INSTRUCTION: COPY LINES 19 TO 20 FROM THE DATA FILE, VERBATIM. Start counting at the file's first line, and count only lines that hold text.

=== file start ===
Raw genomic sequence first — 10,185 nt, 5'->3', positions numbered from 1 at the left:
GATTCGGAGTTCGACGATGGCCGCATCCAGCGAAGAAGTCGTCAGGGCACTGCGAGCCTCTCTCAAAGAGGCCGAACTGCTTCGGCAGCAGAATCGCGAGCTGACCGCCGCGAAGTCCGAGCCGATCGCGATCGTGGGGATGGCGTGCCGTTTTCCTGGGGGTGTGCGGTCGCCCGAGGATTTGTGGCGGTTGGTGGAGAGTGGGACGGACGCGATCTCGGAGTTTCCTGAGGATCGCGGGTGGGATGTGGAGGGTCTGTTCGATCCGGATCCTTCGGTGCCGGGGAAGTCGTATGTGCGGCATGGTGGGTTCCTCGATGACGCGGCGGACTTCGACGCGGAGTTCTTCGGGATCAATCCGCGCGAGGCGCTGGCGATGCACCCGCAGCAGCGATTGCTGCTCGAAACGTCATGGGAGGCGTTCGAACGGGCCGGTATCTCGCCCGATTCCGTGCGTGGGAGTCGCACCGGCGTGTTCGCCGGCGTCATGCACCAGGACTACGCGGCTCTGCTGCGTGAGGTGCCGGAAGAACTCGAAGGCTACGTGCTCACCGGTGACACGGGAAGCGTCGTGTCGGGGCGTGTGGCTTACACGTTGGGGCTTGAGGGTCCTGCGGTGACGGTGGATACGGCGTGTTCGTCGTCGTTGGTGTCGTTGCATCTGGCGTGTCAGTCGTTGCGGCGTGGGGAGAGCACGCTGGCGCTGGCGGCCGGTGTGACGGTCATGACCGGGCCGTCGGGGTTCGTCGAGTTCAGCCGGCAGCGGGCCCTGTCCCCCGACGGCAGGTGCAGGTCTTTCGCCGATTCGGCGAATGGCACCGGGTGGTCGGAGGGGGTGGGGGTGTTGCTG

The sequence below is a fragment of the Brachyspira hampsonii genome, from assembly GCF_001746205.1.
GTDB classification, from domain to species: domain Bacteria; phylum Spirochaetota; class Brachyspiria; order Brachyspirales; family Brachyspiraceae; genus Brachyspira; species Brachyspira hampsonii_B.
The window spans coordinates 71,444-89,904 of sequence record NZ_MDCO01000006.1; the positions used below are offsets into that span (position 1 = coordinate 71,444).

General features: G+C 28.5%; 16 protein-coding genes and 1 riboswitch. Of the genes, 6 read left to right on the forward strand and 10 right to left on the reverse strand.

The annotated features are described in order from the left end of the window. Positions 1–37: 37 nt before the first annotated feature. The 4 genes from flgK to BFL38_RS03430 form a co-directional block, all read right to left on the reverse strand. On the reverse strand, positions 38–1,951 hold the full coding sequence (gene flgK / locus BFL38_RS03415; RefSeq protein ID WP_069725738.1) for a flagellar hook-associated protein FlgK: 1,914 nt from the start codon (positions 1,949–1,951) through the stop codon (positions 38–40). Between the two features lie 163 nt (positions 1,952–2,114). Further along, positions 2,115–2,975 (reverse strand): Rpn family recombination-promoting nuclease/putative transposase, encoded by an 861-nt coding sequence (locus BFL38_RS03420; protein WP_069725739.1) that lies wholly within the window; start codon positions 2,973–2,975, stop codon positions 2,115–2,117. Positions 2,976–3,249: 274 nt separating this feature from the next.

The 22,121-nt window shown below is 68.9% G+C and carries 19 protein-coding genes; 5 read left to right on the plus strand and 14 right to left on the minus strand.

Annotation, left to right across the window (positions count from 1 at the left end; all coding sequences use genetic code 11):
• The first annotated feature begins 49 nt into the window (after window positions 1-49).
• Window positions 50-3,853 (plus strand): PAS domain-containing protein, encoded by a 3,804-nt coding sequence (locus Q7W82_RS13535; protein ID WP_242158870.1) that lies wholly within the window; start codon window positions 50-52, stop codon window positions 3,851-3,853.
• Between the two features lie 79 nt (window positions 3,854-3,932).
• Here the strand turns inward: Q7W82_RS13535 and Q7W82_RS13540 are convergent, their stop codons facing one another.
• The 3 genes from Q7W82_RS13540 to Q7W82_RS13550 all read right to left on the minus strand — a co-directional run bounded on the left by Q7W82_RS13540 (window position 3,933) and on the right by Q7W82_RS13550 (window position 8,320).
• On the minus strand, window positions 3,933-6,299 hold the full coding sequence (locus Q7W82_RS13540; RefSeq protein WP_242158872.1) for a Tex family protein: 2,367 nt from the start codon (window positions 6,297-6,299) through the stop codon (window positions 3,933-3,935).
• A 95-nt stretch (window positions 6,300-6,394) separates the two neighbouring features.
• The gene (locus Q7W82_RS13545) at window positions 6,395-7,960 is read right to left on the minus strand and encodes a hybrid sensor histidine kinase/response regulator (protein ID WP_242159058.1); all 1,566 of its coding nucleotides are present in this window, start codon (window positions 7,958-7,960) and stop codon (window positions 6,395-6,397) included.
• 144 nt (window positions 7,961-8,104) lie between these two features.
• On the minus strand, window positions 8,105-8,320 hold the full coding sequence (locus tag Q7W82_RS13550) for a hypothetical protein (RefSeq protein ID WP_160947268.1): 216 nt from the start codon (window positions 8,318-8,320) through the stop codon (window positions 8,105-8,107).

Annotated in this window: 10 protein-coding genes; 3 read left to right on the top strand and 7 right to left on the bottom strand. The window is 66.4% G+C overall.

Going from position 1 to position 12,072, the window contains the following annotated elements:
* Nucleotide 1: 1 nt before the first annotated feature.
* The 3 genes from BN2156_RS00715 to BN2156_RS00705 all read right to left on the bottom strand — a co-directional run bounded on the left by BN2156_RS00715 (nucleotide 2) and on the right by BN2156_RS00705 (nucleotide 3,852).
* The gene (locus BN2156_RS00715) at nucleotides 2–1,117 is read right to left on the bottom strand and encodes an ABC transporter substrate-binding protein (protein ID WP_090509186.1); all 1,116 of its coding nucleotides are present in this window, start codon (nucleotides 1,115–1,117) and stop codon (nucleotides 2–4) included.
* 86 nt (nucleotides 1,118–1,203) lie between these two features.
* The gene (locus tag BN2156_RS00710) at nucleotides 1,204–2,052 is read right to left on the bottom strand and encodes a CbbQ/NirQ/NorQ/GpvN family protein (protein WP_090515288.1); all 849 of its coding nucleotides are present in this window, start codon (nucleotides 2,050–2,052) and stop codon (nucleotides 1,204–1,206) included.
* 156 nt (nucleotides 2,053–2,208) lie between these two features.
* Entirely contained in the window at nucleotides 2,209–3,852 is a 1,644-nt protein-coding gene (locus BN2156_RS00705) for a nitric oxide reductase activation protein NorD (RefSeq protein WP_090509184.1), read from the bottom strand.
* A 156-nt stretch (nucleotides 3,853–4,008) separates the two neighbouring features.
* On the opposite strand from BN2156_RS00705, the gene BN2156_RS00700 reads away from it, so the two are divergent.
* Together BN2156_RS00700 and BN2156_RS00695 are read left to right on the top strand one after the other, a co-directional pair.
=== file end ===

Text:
• On the minus strand, window positions 8,105-8,320 hold the full coding sequence (locus tag Q7W82_RS13550) for a hypothetical protein (RefSeq protein ID WP_160947268.1): 216 nt from the start codon (window positions 8,318-8,320) through the stop codon (window positions 8,105-8,107).

Annotated in this window: 10 protein-coding genes; 3 read left to right on the top strand and 7 right to left on the bottom strand. The window is 66.4% G+C overall.